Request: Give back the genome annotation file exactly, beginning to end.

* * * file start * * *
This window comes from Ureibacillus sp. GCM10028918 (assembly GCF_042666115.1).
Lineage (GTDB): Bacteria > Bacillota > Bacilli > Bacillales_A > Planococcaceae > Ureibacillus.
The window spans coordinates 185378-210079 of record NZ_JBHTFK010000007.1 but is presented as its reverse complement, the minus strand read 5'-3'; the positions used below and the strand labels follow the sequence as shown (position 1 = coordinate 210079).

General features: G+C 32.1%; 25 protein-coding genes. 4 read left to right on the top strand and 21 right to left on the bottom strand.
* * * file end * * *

This window comes from Ureibacillus sp. GCM10028918 (assembly GCF_042666115.1).
Lineage (GTDB): Bacteria > Bacillota > Bacilli > Bacillales_A > Planococcaceae > Ureibacillus.
The window spans coordinates 185378-210079 of record NZ_JBHTFK010000007.1 but is presented as its reverse complement, the minus strand read 5'-3'; the positions used below and the strand labels follow the sequence as shown (position 1 = coordinate 210079).

General features: G+C 32.1%; 25 protein-coding genes. 4 read left to right on the top strand and 21 right to left on the bottom strand.